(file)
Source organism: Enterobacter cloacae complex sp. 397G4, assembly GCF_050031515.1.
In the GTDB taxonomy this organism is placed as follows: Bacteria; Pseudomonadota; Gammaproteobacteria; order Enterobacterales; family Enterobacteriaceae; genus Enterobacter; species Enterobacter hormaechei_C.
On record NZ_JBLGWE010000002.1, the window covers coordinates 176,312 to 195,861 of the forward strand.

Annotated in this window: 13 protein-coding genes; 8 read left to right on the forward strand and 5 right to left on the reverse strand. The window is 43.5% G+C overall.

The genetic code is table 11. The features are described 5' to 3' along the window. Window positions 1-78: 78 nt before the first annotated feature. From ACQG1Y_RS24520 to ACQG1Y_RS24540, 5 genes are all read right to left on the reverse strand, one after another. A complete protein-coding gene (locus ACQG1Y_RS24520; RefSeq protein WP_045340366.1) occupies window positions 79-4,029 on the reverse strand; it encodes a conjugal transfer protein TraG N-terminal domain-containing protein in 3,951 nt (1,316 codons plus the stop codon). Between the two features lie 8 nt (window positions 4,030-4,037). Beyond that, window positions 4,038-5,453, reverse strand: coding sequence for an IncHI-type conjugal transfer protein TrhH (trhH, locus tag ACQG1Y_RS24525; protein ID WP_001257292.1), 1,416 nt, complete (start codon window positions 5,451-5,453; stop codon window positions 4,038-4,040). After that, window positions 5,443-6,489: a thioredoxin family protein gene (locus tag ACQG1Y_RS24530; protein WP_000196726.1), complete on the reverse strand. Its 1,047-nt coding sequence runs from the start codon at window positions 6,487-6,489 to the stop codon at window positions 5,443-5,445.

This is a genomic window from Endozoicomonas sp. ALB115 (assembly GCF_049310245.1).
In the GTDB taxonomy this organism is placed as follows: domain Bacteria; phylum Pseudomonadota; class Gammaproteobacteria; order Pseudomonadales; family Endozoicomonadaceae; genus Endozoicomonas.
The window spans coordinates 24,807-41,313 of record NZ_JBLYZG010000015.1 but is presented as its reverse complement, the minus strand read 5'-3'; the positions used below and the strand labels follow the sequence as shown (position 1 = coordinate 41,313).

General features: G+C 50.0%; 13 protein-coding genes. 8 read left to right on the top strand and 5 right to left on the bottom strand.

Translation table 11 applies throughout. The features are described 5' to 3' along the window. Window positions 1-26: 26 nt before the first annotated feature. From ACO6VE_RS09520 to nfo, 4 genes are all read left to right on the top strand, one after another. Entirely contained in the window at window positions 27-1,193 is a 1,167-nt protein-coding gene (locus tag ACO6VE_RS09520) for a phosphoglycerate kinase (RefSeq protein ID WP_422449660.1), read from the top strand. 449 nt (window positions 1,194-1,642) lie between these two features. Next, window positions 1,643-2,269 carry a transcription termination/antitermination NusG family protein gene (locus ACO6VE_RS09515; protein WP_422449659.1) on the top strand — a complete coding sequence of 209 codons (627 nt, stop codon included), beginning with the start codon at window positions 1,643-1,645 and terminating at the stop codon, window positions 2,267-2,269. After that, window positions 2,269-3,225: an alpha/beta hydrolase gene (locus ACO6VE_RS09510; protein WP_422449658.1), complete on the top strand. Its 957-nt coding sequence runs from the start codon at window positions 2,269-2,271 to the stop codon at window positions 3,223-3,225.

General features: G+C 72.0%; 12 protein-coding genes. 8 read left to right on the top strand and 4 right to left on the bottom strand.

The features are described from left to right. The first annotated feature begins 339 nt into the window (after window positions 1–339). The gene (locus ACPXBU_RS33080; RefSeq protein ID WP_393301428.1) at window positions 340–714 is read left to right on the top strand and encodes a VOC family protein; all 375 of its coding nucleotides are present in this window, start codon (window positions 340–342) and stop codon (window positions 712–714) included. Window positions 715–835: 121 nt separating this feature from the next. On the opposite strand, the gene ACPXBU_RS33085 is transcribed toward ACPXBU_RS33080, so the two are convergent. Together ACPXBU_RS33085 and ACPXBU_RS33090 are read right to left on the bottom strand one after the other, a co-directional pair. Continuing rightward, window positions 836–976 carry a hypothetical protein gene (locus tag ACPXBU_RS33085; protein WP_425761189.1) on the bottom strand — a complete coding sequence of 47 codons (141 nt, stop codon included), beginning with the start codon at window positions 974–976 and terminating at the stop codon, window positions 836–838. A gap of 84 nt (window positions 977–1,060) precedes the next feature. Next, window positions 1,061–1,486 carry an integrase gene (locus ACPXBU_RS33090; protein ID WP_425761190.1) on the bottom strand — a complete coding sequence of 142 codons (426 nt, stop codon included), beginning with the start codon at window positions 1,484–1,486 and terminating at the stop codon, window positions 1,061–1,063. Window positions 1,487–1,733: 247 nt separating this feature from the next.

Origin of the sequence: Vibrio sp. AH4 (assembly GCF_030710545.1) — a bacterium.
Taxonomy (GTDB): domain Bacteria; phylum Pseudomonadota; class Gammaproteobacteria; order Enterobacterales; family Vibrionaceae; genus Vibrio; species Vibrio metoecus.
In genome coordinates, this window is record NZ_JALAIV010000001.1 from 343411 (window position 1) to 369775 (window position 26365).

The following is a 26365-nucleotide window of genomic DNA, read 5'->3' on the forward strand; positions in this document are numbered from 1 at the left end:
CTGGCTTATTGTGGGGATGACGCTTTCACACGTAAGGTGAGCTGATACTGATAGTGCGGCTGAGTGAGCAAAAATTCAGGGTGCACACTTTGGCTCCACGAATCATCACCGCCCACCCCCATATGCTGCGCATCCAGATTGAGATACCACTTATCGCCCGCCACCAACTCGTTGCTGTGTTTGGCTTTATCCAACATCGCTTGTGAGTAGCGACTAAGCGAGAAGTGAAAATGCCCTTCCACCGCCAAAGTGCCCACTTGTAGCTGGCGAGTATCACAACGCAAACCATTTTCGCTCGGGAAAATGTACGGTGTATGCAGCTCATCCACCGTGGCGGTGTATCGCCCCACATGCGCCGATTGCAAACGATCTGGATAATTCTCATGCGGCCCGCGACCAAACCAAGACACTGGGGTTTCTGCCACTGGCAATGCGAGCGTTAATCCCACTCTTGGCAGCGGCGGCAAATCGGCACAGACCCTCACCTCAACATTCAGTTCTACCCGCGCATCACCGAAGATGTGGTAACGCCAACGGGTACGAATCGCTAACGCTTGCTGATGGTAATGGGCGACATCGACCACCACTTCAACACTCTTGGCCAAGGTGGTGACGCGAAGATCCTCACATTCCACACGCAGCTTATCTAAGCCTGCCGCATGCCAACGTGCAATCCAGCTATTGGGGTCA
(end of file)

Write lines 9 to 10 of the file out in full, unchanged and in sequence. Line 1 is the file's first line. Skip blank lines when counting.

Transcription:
General features: G+C 50.0%; 13 protein-coding genes. 8 read left to right on the top strand and 5 right to left on the bottom strand.

Translation table 11 applies throughout. The features are described 5' to 3' along the window. Window positions 1-26: 26 nt before the first annotated feature. From ACO6VE_RS09520 to nfo, 4 genes are all read left to right on the top strand, one after another. Entirely contained in the window at window positions 27-1,193 is a 1,167-nt protein-coding gene (locus tag ACO6VE_RS09520) for a phosphoglycerate kinase (RefSeq protein ID WP_422449660.1), read from the top strand. 449 nt (window positions 1,194-1,642) lie between these two features. Next, window positions 1,643-2,269 carry a transcription termination/antitermination NusG family protein gene (locus ACO6VE_RS09515; protein WP_422449659.1) on the top strand — a complete coding sequence of 209 codons (627 nt, stop codon included), beginning with the start codon at window positions 1,643-1,645 and terminating at the stop codon, window positions 2,267-2,269. After that, window positions 2,269-3,225: an alpha/beta hydrolase gene (locus ACO6VE_RS09510; protein WP_422449658.1), complete on the top strand. Its 957-nt coding sequence runs from the start codon at window positions 2,269-2,271 to the stop codon at window positions 3,223-3,225.